Signing the MoU

The Department of Culture, Media and Sport have just announced that the Government, the BBC and the commercial operators have signed a Memorandum of Understanding over the future roll-out of digital radio.

Why is this important? Well, the radio industry has a number of different stakeholders and they all have different priorities and aims. The development of digital radio affects these organisations in a myriad of ways. As a simple example – the BBC is keen for all licence fee payers to be covered by DAB and the commercial digital multiplexes need to build out the coverage that’s economically viable. Agreeing on a plan, as you can imagine, could cause some tensions.

The MoU has tackled many of these issues and has set out a very specific roadmap for improvements to existing infrastructure, the plan for the roll-out of new local multiplexes (like ours and Arqiva’s) as well as the Government’s position on switchover.

It’s the result of many months of, er, discussion by all the parties. By signing it’s overcome many of the disagreements and started to bind together all of the stakeholders to push digital radio forward.

The press-release talks about “the launch of at least five new local multiplexes, including in Oxfordshire and Gloucestershire”. This is the wording that describes the first five launches from ourselves and Arqiva. We’re in the process of finalising the Gloucester transmission contract at the moment and when this is done we’ll be able to firm up a launch date for that multiplex. We’re hoping it will be close to the date of the Wrexham, Chester and Liverpool multiplex, but it has to take into account the transmission operators timings and the period where the weather interferes with builds.

What’s the background to the MoU?

This is a bit of a cut and paste from the release – but it should give you all some background!

The purpose of the MoU is to set out the framework for how to proceed with the build out of local DAB, to increase the coverage initially to 90% of FM equivalence to fulfil the Government criteria for radio switchover, and then to match FM equivalence across the UK.

The MoU outlines three key phases of the process:

  • Phase One – Action prior to the 2013 radio switchover decision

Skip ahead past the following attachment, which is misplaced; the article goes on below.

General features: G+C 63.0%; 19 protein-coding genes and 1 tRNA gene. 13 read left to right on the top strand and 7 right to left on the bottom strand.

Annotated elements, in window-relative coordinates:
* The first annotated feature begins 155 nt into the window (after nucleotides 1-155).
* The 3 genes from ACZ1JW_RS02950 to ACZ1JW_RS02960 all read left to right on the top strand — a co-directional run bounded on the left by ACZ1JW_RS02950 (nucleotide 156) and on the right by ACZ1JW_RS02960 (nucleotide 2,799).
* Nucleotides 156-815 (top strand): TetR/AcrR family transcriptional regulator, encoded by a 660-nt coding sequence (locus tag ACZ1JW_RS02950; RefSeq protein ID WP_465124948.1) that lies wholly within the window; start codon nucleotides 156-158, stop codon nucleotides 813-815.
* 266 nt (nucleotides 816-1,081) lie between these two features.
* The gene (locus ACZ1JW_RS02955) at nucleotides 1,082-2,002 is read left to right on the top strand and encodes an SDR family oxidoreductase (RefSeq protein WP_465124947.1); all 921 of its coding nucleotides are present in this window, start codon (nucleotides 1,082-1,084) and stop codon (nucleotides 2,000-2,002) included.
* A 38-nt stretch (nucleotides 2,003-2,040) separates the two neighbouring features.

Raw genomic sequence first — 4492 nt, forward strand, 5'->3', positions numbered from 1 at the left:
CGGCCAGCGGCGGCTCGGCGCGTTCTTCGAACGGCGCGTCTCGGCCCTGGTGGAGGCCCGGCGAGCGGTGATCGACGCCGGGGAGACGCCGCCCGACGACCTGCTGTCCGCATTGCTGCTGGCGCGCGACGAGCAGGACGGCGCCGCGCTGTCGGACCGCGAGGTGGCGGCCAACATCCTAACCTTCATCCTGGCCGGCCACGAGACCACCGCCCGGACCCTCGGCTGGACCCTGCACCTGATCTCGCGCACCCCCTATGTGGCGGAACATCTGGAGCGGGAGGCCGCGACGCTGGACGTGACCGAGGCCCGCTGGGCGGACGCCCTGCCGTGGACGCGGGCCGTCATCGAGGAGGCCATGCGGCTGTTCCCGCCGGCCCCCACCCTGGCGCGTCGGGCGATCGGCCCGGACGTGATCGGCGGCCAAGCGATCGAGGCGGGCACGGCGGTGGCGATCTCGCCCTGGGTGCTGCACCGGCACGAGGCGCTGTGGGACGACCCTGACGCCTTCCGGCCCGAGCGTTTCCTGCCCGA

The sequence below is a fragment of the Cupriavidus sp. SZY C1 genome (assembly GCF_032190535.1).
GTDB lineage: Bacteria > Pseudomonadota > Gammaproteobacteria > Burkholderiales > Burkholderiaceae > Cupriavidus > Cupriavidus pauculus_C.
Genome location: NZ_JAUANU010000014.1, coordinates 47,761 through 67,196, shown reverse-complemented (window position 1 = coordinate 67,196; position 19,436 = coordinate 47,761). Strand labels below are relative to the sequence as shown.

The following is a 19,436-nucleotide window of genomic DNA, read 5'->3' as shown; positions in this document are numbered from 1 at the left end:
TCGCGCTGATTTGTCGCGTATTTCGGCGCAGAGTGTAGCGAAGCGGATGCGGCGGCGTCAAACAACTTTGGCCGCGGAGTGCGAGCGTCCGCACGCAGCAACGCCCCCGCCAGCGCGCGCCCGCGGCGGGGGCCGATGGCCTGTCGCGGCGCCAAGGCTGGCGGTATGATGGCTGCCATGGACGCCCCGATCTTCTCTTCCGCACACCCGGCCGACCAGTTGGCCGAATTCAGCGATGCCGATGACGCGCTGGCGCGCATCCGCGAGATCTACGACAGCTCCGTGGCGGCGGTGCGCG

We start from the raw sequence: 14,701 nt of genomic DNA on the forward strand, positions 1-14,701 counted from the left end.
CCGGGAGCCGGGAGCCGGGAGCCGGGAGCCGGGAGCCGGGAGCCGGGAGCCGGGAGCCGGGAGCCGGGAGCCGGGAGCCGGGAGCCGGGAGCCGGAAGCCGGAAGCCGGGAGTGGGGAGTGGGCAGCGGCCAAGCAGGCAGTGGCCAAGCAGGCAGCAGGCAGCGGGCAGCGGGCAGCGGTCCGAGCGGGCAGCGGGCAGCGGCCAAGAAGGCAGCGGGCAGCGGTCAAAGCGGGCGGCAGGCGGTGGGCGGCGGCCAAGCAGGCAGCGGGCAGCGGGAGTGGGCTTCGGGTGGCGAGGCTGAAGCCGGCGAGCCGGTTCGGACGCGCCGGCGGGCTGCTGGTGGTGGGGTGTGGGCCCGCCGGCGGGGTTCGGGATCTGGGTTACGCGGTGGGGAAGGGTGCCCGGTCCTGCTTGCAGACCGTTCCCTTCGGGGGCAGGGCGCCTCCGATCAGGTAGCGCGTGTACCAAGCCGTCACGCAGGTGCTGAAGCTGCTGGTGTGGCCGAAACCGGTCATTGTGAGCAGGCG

• Phase Two – Post 2013 radio switchover decision to 90 per cent local DAB coverage
  • Phase Three – Extending local DAB coverage from 90 per cent to FM equivalence

The signing of the MoU signifies the beginning of Phase One. Government will now task Ofcom to establish and Chair the Joint Planning for Radio Group (JPRG). The JPRG will be comprised of signatories to the MoU and will look at each multiplex area to establish the most effective means of increasing the coverage in those areas to reach FM equivalence. The JPRG will produce a Technical Switchover Plan and a Switchover Implementation Plan which in combination will outline every technical piece of infrastructure work that needs to be made along with providing when and how the work should be completed.

Phase One also requires five additional local DAB multiplexes to be launched within 18 months of the signing of the MoU. The new multiplexes will be in: Gloucestershire; Hereford and Worcester; Northamptonshire; North East Wales and West Cheshire; and Oxfordshire. [It’s our intention that the MuxCo multiplexes will launch very much towards the beginning of this 18 month period]

Phase Two will be implemented subject to a positive in principle decision on switchover occurring and a further legally binding agreement on funding being in place. The purpose of Phase Two is to increase local DAB coverage to fulfil the switchover criteria of local DAB reaching 90% of FM equivalence. Once the 90% criteria has been reached the Secretary of State will be able to exercise the powers contained in the Broadcasting Act 1990 to nominate a date or dates for radio switchover and enter Phase Three.

Phase Three will be completed once local DAB coverage reaches current FM equivalence.

Why do we think the MoU is a good thing for Digital Radio?

1. We think that strong commitments from the big commercial players, the BBC and the Government helps to give certainty to the smaller players that digital radio is the industry’s future

2. It will enable the expansion and enhancement of local coverage for millions of people

3. It’s good news for digital radio station operators as more people will be able to hear their stations and that marketing messages will be encouraging more listeners to make the switch and discover their stations.

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